Shooting fireworks is a bit like shooting sunsets – shots are easily boring unless they show more than fireworks or a glowing sun. The context of the full frame really matters.
Exceptions occur when there’s something unusual. While shooting July 4th fireworks last week, I didn’t have much context to work with, so I was glad that the show had (at least for me) a few surprises.
Somewhat analogous to our Lexington and Concord, Guanajuato was the the site of the first battle of the Mexican War of Independence. Served by a unique subterranean road network, Guanajuarto today is a vibrant commercial, academic, and artistic city. It’s the home of one of the most important artistic and cultural events in Mexico and Latin America – the annual Festival Internacional Cervantino, which began 60 years ago with street performances of short plays by Cervantes.
The Mercardo Hildago – a large, enclosed, central market with all the essentials:
Although San Miguel’s decades-old Idyllic reputation lags the current realities of traffic, tourists, and expats, the magnetism is still there.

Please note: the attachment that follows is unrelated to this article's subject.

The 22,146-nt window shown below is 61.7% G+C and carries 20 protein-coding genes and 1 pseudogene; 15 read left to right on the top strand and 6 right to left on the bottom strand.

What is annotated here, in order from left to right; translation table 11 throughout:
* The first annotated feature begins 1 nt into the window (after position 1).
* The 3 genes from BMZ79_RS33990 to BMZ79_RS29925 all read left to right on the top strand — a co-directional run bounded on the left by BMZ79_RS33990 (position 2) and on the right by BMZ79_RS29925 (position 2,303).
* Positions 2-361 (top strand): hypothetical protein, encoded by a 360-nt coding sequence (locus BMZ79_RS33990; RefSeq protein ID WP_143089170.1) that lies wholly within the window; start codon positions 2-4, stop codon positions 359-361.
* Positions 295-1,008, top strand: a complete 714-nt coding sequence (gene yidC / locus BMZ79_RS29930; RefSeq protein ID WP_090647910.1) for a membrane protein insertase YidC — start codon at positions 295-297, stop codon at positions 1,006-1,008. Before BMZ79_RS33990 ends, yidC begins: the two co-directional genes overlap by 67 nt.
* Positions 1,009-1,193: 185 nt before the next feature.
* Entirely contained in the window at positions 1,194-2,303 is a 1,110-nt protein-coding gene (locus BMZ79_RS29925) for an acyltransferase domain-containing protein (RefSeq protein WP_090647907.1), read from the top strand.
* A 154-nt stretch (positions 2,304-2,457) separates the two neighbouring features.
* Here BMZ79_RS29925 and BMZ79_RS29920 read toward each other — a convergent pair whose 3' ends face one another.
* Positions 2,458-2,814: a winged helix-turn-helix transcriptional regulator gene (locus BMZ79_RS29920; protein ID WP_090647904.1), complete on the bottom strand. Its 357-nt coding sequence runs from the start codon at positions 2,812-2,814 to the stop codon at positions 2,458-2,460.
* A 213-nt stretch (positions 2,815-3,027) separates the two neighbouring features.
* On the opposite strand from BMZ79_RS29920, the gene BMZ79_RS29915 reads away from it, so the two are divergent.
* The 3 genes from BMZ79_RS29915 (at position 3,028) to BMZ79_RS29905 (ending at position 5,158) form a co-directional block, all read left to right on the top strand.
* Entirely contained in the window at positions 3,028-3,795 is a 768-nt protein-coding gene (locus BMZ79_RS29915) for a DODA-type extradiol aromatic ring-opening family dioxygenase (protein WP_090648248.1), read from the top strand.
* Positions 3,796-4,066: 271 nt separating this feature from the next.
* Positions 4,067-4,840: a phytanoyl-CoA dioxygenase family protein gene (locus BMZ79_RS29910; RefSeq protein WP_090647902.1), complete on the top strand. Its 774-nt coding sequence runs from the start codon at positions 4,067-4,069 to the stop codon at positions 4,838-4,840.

Thievery Corporation sold out Red Rocks on 10 August. Shooting a great band in a great venue…priceless.
Denver photographer Lauren Debell joined me on the shoot – check out this slideshow of our combined highlights:
Art museums are rarely photo-friendly, so I was pleasantly surprised to find that I could shoot in the Hirshhorn Museum’s current exhibit: Suprasensorial: Experiments in Light, Color, and Space; glad I had my camera.
Another surprise was how much I enjoyed shooting it. I like shooting to capture moments in life; shooting to capture light, color, and space…not so much. But it was interesting, challenging, and rewarding – well worth a visit if you’re in DC (the exhibit closes on 13 May). It’s good to shoot outside of one’s comfort zone.
And it turned out there were moments in life: